he Marquesas’ annual January potluck was a evening of fun for the dancers and their families alike, a way for the team to both bond and get the team excited for the upcoming competitions. Yet, it was also the night that history teacher and Marquesas coach Hilary Barron announced that she wouldn’t be returning as their coach after this competition season. Some dancers were surprised, but the decision was one that Barron had considered for several years. After years of considering leaving, she decided that it was finally time to step back and try something different. But up until the day she announced it would be her last season with the Marquesas, Barron recalls that her stomach was in knots, anxiously wondering whether she was really ready to leave the team that she loved so much.
“It’s like I’m devastated and exhilarated at the same time,” Barron said. “You know, exhilarated to have time and to do new things and try different things and free up a lot of that time but also devastated to lose that close connection that I have with the dancers and their families.”
Dancers on the team, however, know that the sport of dance is a huge time commitment. Barron has spent many of her after school hours and prep periods dedicated to the dance team over the past 10 years. With an award for best coach of the year at MVHS’ senior awards night last Thursday on May 25, Barron concluded her decade-long legacy coaching the Marquesas. Next year, current P.E. dance teacher Dasha Plaza will take her place.
Barron first started coaching as an assistant alongside Lori Palfalvi for a year before taking over. Palfalvi, who was then known as Ms. Graham, had also coached the Marquesas for nine years. According to Barron, Palfalvi is accredited for building much of the dance team program. Barron’s proud to have upheld the dance team’s high caliber of performance. She’s also introduced the dance team to the character division, adding an element of performance quality and levity to the team’s performances that Barron thinks was lacking before.
Ever since being on her own high school dance team, Barron’s known that she wanted to start her own dance team or coach one. As the captain of her high school dance team, she was comfortable leading her peers. But working with students was different and the level of closeness she has with her dancers now isn’t always something that came easily to her.
“In the beginning when I was first teaching, I came right from college into teaching and so I think I tried to dress and appear and act … more … in a professional way with my students,” Barron said. “I think it really took me a long time to relax a little bit more and to really try to reach out to the students in a more friendly kind of way.”
In high school, Barron’s dance team never won many competitions and in college — her team didn’t really compete. Barron says that it’s really only been with the Marquesas that she’s been able to achieve loftier goals. Winning at nationals the first time in 2010 and this year were two of the moments that stand out the most to Barron. At nationals, the dancers perform their routine once, and the top two finalists are picked to perform in the final round. During the first round, the Marquesas placed second. After the final round performance, Barron wasn’t expecting to win for their kick routine. Someone’s hat had fallen off and as a coach, Barron thought she hadn’t given the team enough time to rest before the performance. Yet sure enough, the Marquesas won the national kick championship.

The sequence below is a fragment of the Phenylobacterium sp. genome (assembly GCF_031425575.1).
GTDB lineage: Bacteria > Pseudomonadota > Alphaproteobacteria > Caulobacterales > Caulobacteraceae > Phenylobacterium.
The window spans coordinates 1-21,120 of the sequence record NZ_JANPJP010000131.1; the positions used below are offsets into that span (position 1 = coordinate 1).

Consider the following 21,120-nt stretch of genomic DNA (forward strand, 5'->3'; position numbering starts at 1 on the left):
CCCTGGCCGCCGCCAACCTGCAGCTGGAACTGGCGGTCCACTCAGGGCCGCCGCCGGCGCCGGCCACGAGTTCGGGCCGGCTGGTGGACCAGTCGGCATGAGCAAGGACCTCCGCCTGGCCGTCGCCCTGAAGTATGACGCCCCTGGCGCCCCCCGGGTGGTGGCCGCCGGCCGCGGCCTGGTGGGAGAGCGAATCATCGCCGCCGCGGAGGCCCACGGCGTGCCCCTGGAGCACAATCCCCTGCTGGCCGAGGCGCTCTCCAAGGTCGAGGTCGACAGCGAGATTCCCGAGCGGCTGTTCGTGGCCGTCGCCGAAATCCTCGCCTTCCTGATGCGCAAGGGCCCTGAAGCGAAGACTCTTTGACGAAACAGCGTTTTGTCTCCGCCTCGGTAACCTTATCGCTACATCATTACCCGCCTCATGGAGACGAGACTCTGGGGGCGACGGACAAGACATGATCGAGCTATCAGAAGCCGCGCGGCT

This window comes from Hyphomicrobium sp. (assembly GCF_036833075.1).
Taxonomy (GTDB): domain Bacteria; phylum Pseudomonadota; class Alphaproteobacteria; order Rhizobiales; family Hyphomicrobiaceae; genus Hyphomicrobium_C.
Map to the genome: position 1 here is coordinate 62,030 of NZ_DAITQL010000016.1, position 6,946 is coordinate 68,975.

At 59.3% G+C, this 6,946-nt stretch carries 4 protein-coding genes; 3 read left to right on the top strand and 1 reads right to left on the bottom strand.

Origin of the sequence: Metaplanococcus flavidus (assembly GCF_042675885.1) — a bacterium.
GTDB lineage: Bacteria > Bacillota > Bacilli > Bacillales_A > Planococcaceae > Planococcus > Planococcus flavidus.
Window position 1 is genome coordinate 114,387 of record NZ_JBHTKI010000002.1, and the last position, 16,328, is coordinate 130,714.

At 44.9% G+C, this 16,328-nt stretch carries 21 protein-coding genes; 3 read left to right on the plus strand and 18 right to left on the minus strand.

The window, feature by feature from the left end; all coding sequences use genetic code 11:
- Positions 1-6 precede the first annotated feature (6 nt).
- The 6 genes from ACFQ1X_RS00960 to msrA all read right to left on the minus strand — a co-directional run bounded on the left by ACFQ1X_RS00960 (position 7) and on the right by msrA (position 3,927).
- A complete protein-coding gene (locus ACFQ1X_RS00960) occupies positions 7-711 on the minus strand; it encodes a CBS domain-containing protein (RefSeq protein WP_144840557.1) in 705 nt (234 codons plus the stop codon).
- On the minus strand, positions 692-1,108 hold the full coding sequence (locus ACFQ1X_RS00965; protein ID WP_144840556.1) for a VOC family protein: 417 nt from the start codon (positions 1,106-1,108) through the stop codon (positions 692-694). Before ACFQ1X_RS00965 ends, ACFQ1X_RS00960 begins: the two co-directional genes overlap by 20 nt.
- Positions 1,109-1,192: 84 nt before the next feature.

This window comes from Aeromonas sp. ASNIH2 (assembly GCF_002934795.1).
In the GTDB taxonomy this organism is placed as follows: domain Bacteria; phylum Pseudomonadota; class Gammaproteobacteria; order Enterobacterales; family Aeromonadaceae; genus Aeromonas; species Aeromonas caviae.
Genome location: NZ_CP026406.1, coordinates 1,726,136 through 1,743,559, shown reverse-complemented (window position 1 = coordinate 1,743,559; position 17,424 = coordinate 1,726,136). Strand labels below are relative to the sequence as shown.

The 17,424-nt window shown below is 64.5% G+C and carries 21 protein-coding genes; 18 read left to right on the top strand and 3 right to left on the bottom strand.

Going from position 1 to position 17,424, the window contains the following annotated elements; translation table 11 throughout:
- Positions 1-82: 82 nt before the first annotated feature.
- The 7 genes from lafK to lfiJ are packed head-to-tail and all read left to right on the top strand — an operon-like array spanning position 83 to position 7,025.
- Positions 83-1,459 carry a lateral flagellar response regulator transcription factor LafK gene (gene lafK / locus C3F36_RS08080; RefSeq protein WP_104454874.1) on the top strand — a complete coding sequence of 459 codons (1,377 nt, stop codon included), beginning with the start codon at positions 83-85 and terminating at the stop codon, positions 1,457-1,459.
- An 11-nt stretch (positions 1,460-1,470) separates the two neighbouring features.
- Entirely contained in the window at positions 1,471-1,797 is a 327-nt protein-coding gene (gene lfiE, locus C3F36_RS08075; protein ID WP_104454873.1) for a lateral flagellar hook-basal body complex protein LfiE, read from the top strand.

“This time felt like the first time when I just [started]bawling like ‘what, oh my gosh’ and you just lose it,” Barron said. “There’s been other years when it’s like ‘I knew it was coming, I knew we had that’ but this one and the first one I just could not believe it.”
The dance team has its fair share of traditions, some of which even predate Barron’s coaching years, like Bob, the team egg. But one of Barron’s favorite traditions isn’t one of the Marquesas’ hashtags or chants, it’s an entire routine — the “Hey baby” routine that the Marquesas performs every year alongside the band at the Homecoming football game.
“That brings me back to my dance team days when we used to perform out with the band for the entire fall season and just that excitement of performing with live music,” Barron said. “And I think it’s special that it is a traditional routine that gets passed down from dancer to dancer and team to team.”
And if she only had one last piece of advice to give to the Marquesas as they move forward without her, it would be something she tells them often — to leave it all on the floor.
“You only get to perform in front of these judges once so grasp that opportunity and leave everything out there,” Barron said. “Like I tell my dancers ‘I want you to leave the floor knowing that you gave absolutely everything and that you killed it you know and that you could not have done more.’”
Moving forward, Barron is considering going back to school and will be teaching AP government next year. But even as she leaves behind her decade-long position as the Marquesas’ coach, the Marquesas on her team will always fondly remember her as their coach.